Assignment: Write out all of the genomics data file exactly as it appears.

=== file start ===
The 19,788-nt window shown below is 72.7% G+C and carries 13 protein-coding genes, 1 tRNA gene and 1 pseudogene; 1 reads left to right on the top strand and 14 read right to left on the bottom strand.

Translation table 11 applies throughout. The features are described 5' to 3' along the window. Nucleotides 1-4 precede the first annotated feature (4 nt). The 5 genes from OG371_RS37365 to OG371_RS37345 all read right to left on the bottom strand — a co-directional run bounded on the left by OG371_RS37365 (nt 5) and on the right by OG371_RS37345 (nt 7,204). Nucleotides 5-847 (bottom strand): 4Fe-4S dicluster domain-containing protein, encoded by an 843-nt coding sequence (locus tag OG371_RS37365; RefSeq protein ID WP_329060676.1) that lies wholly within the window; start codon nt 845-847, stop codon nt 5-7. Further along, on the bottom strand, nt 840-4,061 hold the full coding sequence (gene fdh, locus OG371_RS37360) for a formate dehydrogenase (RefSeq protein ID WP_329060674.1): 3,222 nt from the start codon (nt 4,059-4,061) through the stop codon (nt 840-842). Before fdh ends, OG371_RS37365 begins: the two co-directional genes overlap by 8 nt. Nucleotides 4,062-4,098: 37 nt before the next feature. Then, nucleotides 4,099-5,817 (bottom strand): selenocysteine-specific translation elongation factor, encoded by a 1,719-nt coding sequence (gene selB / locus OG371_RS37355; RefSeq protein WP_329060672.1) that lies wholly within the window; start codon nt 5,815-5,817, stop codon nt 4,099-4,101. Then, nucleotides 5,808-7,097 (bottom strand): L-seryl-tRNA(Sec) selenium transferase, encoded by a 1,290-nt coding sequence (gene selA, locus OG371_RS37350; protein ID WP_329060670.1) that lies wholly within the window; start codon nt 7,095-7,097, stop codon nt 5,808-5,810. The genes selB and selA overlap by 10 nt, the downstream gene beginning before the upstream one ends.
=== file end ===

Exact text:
The 19,788-nt window shown below is 72.7% G+C and carries 13 protein-coding genes, 1 tRNA gene and 1 pseudogene; 1 reads left to right on the top strand and 14 read right to left on the bottom strand.

Translation table 11 applies throughout. The features are described 5' to 3' along the window. Nucleotides 1-4 precede the first annotated feature (4 nt). The 5 genes from OG371_RS37365 to OG371_RS37345 all read right to left on the bottom strand — a co-directional run bounded on the left by OG371_RS37365 (nt 5) and on the right by OG371_RS37345 (nt 7,204). Nucleotides 5-847 (bottom strand): 4Fe-4S dicluster domain-containing protein, encoded by an 843-nt coding sequence (locus tag OG371_RS37365; RefSeq protein ID WP_329060676.1) that lies wholly within the window; start codon nt 845-847, stop codon nt 5-7. Further along, on the bottom strand, nt 840-4,061 hold the full coding sequence (gene fdh, locus OG371_RS37360) for a formate dehydrogenase (RefSeq protein ID WP_329060674.1): 3,222 nt from the start codon (nt 4,059-4,061) through the stop codon (nt 840-842). Before fdh ends, OG371_RS37365 begins: the two co-directional genes overlap by 8 nt. Nucleotides 4,062-4,098: 37 nt before the next feature. Then, nucleotides 4,099-5,817 (bottom strand): selenocysteine-specific translation elongation factor, encoded by a 1,719-nt coding sequence (gene selB / locus OG371_RS37355; RefSeq protein WP_329060672.1) that lies wholly within the window; start codon nt 5,815-5,817, stop codon nt 4,099-4,101. Then, nucleotides 5,808-7,097 (bottom strand): L-seryl-tRNA(Sec) selenium transferase, encoded by a 1,290-nt coding sequence (gene selA, locus OG371_RS37350; protein ID WP_329060670.1) that lies wholly within the window; start codon nt 7,095-7,097, stop codon nt 5,808-5,810. The genes selB and selA overlap by 10 nt, the downstream gene beginning before the upstream one ends.